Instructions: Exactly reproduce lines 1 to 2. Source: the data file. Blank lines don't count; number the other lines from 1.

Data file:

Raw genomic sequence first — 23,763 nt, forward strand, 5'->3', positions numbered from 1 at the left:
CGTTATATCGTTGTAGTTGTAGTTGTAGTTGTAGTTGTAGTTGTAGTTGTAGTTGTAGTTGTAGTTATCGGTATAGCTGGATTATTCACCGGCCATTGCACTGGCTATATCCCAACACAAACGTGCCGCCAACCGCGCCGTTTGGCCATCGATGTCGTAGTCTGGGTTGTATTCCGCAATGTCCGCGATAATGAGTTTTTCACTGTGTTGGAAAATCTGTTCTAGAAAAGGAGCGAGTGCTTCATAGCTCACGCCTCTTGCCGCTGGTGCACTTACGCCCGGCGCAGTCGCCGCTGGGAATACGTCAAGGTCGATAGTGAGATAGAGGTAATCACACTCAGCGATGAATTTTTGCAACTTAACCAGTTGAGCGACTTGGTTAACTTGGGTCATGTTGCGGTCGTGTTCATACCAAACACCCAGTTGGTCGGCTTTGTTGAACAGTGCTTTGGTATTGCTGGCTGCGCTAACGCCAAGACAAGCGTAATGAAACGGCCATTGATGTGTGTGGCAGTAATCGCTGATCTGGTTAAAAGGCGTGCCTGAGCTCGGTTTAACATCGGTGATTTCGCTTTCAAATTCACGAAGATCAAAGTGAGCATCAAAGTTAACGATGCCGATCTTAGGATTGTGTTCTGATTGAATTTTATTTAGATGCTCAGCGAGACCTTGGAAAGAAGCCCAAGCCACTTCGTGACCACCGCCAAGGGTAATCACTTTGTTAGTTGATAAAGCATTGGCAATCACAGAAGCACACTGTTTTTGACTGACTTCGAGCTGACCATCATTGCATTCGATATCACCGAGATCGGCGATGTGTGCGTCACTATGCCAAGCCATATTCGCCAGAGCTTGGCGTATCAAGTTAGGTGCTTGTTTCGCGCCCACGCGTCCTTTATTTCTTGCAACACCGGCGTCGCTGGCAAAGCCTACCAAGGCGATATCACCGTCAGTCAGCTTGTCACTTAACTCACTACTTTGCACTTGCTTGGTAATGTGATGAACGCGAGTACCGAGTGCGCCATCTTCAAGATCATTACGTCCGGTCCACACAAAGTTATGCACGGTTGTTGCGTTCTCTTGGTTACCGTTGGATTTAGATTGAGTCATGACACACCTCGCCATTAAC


Raw genomic sequence first — 23,763 nt, forward strand, 5'->3', positions numbered from 1 at the left:
CGTTATATCGTTGTAGTTGTAGTTGTAGTTGTAGTTGTAGTTGTAGTTGTAGTTGTAGTTGTAGTTATCGGTATAGCTGGATTATTCACCGGCCATTGCACTGGCTATATCCCAACACAAACGTGCCGCCAACCGCGCCGTTTGGCCATCGATGTCGTAGTCTGGGTTGTATTCCGCAATGTCCGCGATAATGAGTTTTTCACTGTGTTGGAAAATCTGTTCTAGAAAAGGAGCGAGTGCTTCATAGCTCACGCCTCTTGCCGCTGGTGCACTTACGCCCGGCGCAGTCGCCGCTGGGAATACGTCAAGGTCGATAGTGAGATAGAGGTAATCACACTCAGCGATGAATTTTTGCAACTTAACCAGTTGAGCGACTTGGTTAACTTGGGTCATGTTGCGGTCGTGTTCATACCAAACACCCAGTTGGTCGGCTTTGTTGAACAGTGCTTTGGTATTGCTGGCTGCGCTAACGCCAAGACAAGCGTAATGAAACGGCCATTGATGTGTGTGGCAGTAATCGCTGATCTGGTTAAAAGGCGTGCCTGAGCTCGGTTTAACATCGGTGATTTCGCTTTCAAATTCACGAAGATCAAAGTGAGCATCAAAGTTAACGATGCCGATCTTAGGATTGTGTTCTGATTGAATTTTATTTAGATGCTCAGCGAGACCTTGGAAAGAAGCCCAAGCCACTTCGTGACCACCGCCAAGGGTAATCACTTTGTTAGTTGATAAAGCATTGGCAATCACAGAAGCACACTGTTTTTGACTGACTTCGAGCTGACCATCATTGCATTCGATATCACCGAGATCGGCGATGTGTGCGTCACTATGCCAAGCCATATTCGCCAGAGCTTGGCGTATCAAGTTAGGTGCTTGTTTCGCGCCCACGCGTCCTTTATTTCTTGCAACACCGGCGTCGCTGGCAAAGCCTACCAAGGCGATATCACCGTCAGTCAGCTTGTCACTTAACTCACTACTTTGCACTTGCTTGGTAATGTGATGAACGCGAGTACCGAGTGCGCCATCTTCAAGATCATTACGTCCGGTCCACACAAAGTTATGCACGGTTGTTGCGTTCTCTTGGTTACCGTTGGATTTAGATTGAGTCATGACACACCTCGCCATTAAC